A little frustrated with the early “June gloom” weather we’ve had for a week or so, I decided to break the mood a little by grilling our dinner the other evening. For this meal, I had two pork tenderloins, roughly 1 lb. each, and a few nice zucchini squashes. One of the tenderloins was destined for the freezer after cooking, for quick dinner duty later on.
Pork tenderloin is one of our favorites, but it can easily dry out on the grill because, obviously, it is a very lean cut of meat. On the grill, fat it good. So, what to do? I used a technique that I picked up from a recipe for grilled pork and peaches that I found on the NYTimes. A cast-iron griddle is placed on the grill and the meat is cooked on the griddle instead of directly over the fire. This allows for the introduction of some fat in the form of butter or oil, and the use of high heat to get a nice, crunchy surface on the meat without drying out the insides. I have used this method for grilling fish, as well, and find that it not only results in fish that is nicely browned while staying moist and flakey, but also that it makes it much easier to turn the fish over without having it fall apart.
I brined the meat for about two hours, and then rubbed it with a paste of salt, garlic, thyme, and olive oil, and let it sit for another half hour or so, while I prepped the zucchini and lit the grill. The squashes were washed, trimmed and sliced in half lengthwise, then tossed with some olive oil, salt and pepper.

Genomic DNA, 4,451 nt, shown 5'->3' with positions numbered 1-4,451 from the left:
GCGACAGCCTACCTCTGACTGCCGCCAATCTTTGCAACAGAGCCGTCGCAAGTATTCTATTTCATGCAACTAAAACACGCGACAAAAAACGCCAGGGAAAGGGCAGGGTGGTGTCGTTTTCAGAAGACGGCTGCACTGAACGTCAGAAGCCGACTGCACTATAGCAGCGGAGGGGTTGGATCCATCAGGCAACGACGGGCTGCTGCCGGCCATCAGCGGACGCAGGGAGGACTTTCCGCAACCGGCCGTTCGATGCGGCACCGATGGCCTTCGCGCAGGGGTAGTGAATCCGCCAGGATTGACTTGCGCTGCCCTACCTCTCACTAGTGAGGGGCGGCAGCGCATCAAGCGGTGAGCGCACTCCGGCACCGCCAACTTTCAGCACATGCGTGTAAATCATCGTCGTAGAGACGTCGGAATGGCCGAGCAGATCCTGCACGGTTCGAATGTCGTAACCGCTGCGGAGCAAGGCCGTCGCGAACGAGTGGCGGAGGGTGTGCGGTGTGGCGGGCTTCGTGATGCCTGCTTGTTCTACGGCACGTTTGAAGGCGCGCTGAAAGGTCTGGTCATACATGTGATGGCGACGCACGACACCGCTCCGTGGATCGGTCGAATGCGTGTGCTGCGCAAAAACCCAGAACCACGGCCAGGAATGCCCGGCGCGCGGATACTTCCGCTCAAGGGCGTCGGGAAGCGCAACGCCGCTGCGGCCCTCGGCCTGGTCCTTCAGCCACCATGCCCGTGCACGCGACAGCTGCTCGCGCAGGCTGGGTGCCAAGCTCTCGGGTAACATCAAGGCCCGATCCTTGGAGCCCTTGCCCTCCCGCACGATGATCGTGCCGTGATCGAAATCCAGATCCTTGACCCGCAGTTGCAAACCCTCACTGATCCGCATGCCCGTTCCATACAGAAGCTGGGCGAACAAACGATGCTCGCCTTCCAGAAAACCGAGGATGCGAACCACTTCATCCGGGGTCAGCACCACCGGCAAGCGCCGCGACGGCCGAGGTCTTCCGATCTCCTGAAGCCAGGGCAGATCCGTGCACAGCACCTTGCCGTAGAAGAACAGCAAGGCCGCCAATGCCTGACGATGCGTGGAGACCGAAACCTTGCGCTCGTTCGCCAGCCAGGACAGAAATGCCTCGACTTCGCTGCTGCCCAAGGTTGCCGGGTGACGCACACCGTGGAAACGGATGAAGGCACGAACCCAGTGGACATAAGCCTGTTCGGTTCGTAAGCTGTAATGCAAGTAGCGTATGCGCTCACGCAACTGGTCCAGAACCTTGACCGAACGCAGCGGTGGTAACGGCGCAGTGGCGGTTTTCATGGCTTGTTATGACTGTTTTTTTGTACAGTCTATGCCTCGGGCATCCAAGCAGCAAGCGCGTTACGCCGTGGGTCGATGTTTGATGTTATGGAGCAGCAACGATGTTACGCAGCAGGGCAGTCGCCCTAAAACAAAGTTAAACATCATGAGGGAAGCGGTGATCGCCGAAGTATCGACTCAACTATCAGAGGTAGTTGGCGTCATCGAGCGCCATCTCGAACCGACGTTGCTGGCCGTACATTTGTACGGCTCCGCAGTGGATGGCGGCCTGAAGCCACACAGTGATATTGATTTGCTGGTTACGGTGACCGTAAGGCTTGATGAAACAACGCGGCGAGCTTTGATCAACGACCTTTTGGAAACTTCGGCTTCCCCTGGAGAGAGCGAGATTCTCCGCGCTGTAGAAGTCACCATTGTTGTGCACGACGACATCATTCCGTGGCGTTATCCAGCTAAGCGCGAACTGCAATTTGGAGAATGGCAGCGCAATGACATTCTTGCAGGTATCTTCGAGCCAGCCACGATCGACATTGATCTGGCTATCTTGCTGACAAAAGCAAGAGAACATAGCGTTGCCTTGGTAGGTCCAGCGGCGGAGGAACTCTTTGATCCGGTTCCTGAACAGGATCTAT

I placed the griddle in the center of the grill, lit all three burners, closed the lid, and let the griddle and the grill preheat for about 15 minutes. This gets the griddle very hot, so be careful if you try this.
Once the griddle was preheated, I brushed it with some butter, placed the tenderloins on it, dotted them with a few small bits of butter, turned the middle burner (under the griddle) to low, and closed the lid.
After 5 minutes, I turned the tenderloins, surrounded them with a few rosemary sprigs, and added the zucchini to the grill, placing them not on the griddle, but directly on the cooking grate, which had been brushed with a little oil.
After another 5 minutes, I turned the zucchini and turned the middle burner off. From this point on the meat cooked from the residual heat in the griddle and the indirect heat from the two other burners.
Another 5 minutes and the zucchini was done so it came off and went into the kitchen to stay warm under some foil. At this point I made my first temperature check on the meat, and closed the lid again. I took one tenderloin off when it’s internal temp hit 130ºF and took it into the kitchen to cool. This was the one to be frozen for later use. The other tenderloin cooked until it reached 140º. I took it into the kitchen and put it on the cutting board to rest while I plated the salads and zucchini, sliced some bread, and poured the drinks.
I served the meat sliced at a bit of an angle with some of its juices drizzled over. You can see the crispy outside, which smells and tastes of garlic and salt and thyme and a hint of rosemary, and the juicy, tender interior.
Our usual salad of greens, vegetables, and avocado with dijon vinaigrette, and another episode of Midsomer Murders on Acorn TV made for an excellent evening. The weather? Forget about it! This is SoCal – it’ll only get better.
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